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New forms for creating Enduring Powers of Attorney released

16 March 2017.

New forms for creating Enduring Powers of Attorney (EPAs) are now available on the MSD website, along with a new certificate for the authorised witness to an EPA, and standard explanations of what creating an EPA means.

An EPA is a document that allows you (the “donor” of the EPA) to appoint another person (your “attorney”) to make decisions on your behalf in case you are later incapable of making those decisions yourself. There are two types of EPA – EPAs in relation to property, and EPAs in relation to personal care and welfare. There are some differences between when each type of EPA can come into effect, and who can be appointed as your attorney.

From 16 March 2017, new EPAs must be made using the new forms to ensure they comply with changes to the Protection of Personal and Property Rights Act 1988 and the Protection of Personal and Property Rights (Enduring Powers of Attorney Forms and Prescribed Information) Regulations 2008.

The new forms include an option to revoke EPAs you have previously made. Also, as a donor, you will now be able to revoke the appointment of an attorney without revoking your entire EPA, as long as you are competent to make that decision and have named a successor attorney who can take over.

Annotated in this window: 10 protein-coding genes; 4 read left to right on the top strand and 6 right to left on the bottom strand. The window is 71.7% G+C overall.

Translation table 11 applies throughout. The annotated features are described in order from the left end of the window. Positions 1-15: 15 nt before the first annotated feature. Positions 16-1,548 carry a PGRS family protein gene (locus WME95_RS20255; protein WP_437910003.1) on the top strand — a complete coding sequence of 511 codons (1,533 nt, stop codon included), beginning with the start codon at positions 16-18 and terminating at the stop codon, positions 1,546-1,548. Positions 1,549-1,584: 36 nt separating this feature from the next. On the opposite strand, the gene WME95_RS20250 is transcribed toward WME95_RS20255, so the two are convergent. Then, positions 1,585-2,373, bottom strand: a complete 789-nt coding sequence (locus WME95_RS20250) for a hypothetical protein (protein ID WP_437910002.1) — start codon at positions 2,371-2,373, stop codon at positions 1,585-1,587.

Authorised witnesses to the donor’s signature to an EPA must use the new witness certificate. They will need to certify, in addition to current requirements, that the donor understands the nature of the instrument, the potential risks and consequences, and is not acting under duress. Authorised witnesses may use the standard explanation to help explain the effects and implications of the EPA to their clients.

It will now be possible for the same authorised witness to be the witness for two people who are making each other their attorney, as long as the authorised witness is satisfied that doing so constitutes no more than a negligible conflict of interest.

Health practitioners determining whether somebody is capable of making decisions in relation to their property or their personal care and welfare no longer have to use a prescribed form of medical certificate. However, they must ensure that their certificate includes the information prescribed in regulation 5 of the Regulations.

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